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Understanding Perimenopause: Symptoms, Treatments, and the Role of Bioidentical Hormones

14/05/2024 / CLNQ

Understanding Perimenopause - Reza Nassab Plastic Surgery Knutsford,

Perimenopause marks a significant phase in a woman's life, characterized by the body's transition towards menopause. This period often brings about a host of changes and symptoms that can affect a woman's quality of life. In this blog, we will explore what perimenopause is, its symptoms, its typical age of onset, duration, and effective treatments, including the use of bioidentical hormones.

What is Perimenopause?

Perimenopause, often referred to as the menopausal transition, is the period leading up to menopause, the point when a woman no longer menstruates. During perimenopause, the ovaries gradually begin to produce less estrogen, one of the primary female hormones, which plays a crucial role in regulating menstruation and fertility.

What Happens During Perimenopause?

The transition into perimenopause is marked by significant hormonal fluctuations. These changes do not occur overnight but instead unfold over several years. Oestrogen levels rise and fall unevenly, and menstrual cycles may lengthen or shorten. Some women experience lighter or heavier bleeding with their periods. As a woman approaches closer to menopause, the production of oestrogen decreases more steadily, leading to more pronounced changes in the menstrual cycle until it ceases entirely.

Symptoms of Perimenopause

The symptoms of perimenopause are diverse and can vary widely in intensity among women. Common symptoms include:

  • Irregular Periods: As ovulation becomes more unpredictable, the regularity of menstrual periods varies.
  • Night Sweats and Hot Flashes: Sudden sensations of warmth, often accompanied by flushing and sweating, particularly common at night.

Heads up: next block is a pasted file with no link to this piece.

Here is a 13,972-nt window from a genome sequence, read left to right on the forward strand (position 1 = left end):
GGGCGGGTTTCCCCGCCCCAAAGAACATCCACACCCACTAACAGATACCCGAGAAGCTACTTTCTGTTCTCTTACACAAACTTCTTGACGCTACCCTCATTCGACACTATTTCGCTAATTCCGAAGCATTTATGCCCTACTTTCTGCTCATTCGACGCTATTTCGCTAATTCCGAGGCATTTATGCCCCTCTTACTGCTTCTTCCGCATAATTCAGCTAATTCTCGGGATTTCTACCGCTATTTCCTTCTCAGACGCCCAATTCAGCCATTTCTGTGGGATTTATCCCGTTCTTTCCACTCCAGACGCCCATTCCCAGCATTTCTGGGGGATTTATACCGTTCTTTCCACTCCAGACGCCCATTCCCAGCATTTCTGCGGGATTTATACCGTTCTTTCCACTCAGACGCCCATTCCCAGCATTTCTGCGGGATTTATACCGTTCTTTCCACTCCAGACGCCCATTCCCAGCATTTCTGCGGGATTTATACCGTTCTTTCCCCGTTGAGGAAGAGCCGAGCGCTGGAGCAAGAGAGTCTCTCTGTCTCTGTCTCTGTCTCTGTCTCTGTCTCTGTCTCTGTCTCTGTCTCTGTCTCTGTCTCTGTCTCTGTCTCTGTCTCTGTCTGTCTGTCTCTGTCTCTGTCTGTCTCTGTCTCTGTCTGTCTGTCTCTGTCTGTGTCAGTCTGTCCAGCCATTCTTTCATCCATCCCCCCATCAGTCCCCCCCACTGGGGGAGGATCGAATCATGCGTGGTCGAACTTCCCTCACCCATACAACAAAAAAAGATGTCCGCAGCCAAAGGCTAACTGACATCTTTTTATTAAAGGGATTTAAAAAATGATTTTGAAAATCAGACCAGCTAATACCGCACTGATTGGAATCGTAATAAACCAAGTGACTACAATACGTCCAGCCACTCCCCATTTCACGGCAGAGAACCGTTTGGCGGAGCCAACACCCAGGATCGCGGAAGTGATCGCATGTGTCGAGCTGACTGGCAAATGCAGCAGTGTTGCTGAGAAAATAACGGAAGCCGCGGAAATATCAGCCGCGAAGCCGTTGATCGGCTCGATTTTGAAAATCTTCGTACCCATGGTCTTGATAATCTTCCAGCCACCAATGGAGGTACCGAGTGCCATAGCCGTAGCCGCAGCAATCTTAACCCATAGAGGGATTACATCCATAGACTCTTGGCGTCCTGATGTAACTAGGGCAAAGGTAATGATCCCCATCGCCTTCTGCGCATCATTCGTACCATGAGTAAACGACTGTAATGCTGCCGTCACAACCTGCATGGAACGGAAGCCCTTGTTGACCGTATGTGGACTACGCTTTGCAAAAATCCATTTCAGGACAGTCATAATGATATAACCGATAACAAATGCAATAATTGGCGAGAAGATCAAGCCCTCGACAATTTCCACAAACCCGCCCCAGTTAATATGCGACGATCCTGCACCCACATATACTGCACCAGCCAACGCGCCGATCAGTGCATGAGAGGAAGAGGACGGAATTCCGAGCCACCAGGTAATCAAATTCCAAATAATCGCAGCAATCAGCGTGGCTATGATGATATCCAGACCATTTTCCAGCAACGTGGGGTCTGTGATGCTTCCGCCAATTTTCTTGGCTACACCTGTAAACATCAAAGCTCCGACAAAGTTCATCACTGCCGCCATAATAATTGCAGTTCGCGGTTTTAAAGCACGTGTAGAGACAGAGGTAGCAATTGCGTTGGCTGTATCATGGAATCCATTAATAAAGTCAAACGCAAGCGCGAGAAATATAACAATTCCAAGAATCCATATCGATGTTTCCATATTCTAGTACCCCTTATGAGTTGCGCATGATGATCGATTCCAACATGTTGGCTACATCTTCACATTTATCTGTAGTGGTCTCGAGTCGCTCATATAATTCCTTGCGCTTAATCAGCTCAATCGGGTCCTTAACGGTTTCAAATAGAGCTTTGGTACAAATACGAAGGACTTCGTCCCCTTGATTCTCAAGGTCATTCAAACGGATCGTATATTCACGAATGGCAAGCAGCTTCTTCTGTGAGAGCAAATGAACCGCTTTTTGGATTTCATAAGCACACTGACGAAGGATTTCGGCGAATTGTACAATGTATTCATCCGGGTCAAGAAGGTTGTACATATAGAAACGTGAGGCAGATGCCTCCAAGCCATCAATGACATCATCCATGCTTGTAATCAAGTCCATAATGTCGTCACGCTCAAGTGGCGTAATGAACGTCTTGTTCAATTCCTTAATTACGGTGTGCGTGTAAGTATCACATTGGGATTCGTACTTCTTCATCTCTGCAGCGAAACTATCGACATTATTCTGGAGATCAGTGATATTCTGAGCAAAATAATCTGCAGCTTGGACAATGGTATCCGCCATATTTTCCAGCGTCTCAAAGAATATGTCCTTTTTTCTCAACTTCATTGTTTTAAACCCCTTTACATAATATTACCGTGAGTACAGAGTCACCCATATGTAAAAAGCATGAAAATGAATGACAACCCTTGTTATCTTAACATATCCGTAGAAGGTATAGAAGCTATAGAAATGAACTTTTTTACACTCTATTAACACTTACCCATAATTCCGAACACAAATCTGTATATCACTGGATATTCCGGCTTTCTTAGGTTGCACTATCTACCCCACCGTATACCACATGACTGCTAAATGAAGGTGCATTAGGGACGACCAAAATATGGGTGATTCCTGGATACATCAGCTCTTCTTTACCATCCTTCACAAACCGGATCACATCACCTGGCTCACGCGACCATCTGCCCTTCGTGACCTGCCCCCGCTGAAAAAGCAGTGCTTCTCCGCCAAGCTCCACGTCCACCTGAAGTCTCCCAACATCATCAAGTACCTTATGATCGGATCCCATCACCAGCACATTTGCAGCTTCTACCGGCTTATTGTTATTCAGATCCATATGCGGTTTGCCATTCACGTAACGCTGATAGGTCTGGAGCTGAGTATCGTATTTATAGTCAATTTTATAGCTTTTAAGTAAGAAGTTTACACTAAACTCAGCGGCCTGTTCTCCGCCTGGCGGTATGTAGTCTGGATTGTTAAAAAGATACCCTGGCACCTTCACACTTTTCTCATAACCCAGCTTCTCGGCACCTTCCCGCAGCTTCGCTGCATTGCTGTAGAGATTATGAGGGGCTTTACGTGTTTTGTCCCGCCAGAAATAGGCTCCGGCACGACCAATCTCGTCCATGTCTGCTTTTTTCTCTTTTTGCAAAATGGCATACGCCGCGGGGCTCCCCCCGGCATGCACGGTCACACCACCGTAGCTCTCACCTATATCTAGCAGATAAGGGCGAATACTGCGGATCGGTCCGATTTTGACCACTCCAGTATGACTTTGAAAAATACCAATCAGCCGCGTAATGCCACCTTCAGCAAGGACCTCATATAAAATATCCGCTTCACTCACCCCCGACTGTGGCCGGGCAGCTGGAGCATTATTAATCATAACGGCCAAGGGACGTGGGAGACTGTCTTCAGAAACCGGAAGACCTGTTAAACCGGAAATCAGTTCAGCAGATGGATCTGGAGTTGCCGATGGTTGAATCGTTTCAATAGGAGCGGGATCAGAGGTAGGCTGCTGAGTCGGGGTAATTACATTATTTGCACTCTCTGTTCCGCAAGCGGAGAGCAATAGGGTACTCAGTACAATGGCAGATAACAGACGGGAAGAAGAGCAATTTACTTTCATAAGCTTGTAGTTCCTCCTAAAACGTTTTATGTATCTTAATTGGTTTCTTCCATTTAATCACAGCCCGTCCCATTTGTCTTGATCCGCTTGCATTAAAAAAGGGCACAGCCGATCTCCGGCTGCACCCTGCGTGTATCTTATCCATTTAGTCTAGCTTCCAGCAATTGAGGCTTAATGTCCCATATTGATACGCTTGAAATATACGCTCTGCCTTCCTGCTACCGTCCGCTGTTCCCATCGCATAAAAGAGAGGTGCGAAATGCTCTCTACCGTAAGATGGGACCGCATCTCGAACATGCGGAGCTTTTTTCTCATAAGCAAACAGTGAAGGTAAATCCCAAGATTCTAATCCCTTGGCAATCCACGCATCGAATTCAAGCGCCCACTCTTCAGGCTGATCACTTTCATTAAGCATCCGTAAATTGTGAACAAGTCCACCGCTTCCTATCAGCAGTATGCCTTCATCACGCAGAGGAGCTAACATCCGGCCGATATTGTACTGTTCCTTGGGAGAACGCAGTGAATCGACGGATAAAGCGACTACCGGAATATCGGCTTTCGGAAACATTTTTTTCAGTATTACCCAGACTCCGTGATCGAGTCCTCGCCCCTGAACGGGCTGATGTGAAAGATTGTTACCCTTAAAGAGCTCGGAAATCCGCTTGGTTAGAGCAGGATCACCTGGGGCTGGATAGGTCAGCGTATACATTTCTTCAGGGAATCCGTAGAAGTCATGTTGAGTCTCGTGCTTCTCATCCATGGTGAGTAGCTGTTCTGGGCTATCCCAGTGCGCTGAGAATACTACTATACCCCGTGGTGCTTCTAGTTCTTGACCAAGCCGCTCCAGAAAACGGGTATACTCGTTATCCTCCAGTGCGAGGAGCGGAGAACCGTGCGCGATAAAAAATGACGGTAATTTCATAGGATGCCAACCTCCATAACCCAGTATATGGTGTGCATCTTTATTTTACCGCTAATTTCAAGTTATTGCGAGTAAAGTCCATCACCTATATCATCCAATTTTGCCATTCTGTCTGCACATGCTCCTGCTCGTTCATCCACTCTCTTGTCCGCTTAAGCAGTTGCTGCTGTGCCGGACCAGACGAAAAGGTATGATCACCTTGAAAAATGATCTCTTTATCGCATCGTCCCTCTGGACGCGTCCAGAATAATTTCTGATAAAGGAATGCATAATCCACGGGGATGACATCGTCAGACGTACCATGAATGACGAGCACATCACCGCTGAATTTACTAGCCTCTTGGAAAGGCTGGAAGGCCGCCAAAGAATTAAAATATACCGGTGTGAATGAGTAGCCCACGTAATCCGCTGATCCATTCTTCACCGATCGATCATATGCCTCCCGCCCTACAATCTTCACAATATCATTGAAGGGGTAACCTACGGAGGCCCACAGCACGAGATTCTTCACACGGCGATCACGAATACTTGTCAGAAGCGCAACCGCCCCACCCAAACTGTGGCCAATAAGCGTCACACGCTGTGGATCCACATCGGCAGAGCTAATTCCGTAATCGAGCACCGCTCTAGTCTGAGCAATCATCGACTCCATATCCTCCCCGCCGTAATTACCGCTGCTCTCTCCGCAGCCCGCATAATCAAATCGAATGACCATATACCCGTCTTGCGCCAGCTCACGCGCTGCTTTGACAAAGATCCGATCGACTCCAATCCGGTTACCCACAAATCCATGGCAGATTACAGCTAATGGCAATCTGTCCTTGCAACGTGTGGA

• Mood Swings: Hormonal changes can lead to increased emotional turbulence, anxiety, and depression.
  • Sleep Disturbances: Night sweats and increased anxiety may contribute to difficulty sleeping.
  • Decreasing Fertility: With ovulation becoming progressively irregular, the ability to conceive naturally decreases.
  • Bladder and Vaginal Problems: Decreasing oestrogen levels may lead to vaginal irritation and dryness, as well as urinary incontinence.
  • Changes in Libido: Hormonal changes may affect sexual desire and arousal.

Normal Age for Perimenopause

Perimenopause typically begins in women in their 40s, but it can start as early as the mid-30s or as late as the 50s. The average age for a woman to enter perimenopause is around 47. It's important to note that the timing can vary widely and is influenced by a combination of genetic factors, lifestyle, and overall health.

Duration of Perimenopause

The duration of perimenopause can vary significantly. For most women, this transitional phase lasts about four years, but for some, it can be as short as a few months or as long as a decade. Perimenopause ends when a woman has gone 12 consecutive months without having a period, at which point she has officially reached menopause.

Treatments for Perimenopause

Several treatments are available to help manage the symptoms of perimenopause:

  • Hormone Replacement Therapy (HRT): Involves taking medications to replace the hormones that the ovaries are no longer producing. It's particularly effective for controlling hot flashes and night sweats.
  • Vaginal Oestrogen: Applied directly to the vaginal area to help alleviate dryness, itching, and discomfort during intercourse.
  • Antidepressants: Can help manage mood swings and are effective in treating hot flashes.
  • Gabapentin: Originally used for seizure disorders, it can also help reduce hot flashes.
  • Clonidine: A pill or patch that can relieve hot flashes for some women.
  • Lifestyle Changes: Regular exercise, a healthy diet, quitting smoking, and reducing alcohol intake can significantly alleviate perimenopausal symptoms.

Bioidentical Hormones and Their Use for Perimenopause

Bioidentical hormones are man-made hormones derived from plant estrogens, chemically identical to those produced by the human body. Oestrogen, testosterone, and progesterone are among the commonly replicated hormones used in bioidentical hormone therapy.

Advantages of Bioidentical Hormones

  • Customization: They can be tailored to fit an individual's specific hormonal needs, as determined by blood tests.
  • Natural Structure: Their chemical structure is identical to the hormones produced by the body, which may imply better acceptance and fewer side effects.

If you are experiencing symptoms or signs of the perimenopause then book your consultation with our expert doctors for a full assessment and hormone profile blood tests. They will provide bespoke plans to help you alleviate the symptoms that you may be experiencing.

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